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The Arduino is a essentially a small computer that can fit in your hand. It's much slower and more low-power than a normal computer, but it does most of the same things:

  • It can run software
  • It can communicate with other computers
  • It can control hardware - LEDs, storage devices, sensors, etc
  • It can store data internally

Here is a picture of an Arduino UNO:


There are 14 digital IO pins labelled 0-13.

  • Pins 0 and 1 are special and used for communicating with the computer via USB. You shouldn't use them unless you know what you are doing!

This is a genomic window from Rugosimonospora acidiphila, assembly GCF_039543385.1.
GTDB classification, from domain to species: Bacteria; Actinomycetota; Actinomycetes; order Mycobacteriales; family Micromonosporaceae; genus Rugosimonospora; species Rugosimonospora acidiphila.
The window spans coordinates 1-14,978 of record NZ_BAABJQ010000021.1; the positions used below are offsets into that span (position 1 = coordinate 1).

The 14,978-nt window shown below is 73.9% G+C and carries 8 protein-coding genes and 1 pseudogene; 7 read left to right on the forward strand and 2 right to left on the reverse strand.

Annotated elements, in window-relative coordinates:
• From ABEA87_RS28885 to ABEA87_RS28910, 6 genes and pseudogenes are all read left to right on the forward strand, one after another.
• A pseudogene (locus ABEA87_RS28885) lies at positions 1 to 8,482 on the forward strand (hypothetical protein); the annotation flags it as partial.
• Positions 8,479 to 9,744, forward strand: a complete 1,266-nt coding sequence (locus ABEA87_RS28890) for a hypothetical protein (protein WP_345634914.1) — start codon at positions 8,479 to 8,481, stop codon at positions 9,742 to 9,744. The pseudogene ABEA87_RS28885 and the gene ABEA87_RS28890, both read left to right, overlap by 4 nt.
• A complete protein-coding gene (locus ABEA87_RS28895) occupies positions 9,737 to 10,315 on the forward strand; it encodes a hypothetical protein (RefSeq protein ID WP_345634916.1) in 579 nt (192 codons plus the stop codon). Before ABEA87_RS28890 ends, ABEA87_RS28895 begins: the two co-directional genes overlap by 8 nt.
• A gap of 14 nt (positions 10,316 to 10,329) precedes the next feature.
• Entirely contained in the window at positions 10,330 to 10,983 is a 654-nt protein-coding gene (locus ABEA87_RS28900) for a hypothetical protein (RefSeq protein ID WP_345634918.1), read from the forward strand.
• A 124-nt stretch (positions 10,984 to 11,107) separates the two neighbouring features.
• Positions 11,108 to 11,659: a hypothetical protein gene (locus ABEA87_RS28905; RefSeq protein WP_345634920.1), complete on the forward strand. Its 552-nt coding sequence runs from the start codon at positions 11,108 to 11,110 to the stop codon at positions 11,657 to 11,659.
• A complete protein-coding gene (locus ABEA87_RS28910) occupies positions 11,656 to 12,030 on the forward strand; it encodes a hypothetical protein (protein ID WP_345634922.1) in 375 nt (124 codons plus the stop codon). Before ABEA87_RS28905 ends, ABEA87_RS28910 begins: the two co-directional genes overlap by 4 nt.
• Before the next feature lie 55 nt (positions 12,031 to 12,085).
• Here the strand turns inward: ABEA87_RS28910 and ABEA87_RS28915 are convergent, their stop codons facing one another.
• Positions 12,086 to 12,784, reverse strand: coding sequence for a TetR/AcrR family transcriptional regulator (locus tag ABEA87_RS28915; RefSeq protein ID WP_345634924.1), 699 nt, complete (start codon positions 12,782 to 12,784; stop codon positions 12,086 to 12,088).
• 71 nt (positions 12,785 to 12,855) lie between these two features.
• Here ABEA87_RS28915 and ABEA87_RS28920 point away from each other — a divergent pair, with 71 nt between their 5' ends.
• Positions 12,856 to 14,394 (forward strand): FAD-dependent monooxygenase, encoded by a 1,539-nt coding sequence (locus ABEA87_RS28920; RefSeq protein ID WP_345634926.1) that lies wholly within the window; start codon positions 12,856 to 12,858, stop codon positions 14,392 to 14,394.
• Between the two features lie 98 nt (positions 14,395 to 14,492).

• Pin 13 is special because it is attached to an onboard LED. Try setting this pin to a high voltage and you'll see it light up!
  • Pins 3,5,6,9,10,11 are special because they support PWM, a sort of analogue output technique.

On the left there are 6 Analog input pins labelled A0-A5

  • They can measure 0V to 5V in increments of around 5mV
  • They can also be used as digital IO if you really need some extra pins - their numbers as digital IO are 14+analogue pin number. So A3 is pin number 14+3 = 17
workshops/arduino_for_the_curious/arduino.txt · Last modified: 2017-04-05 12:52 (external edit)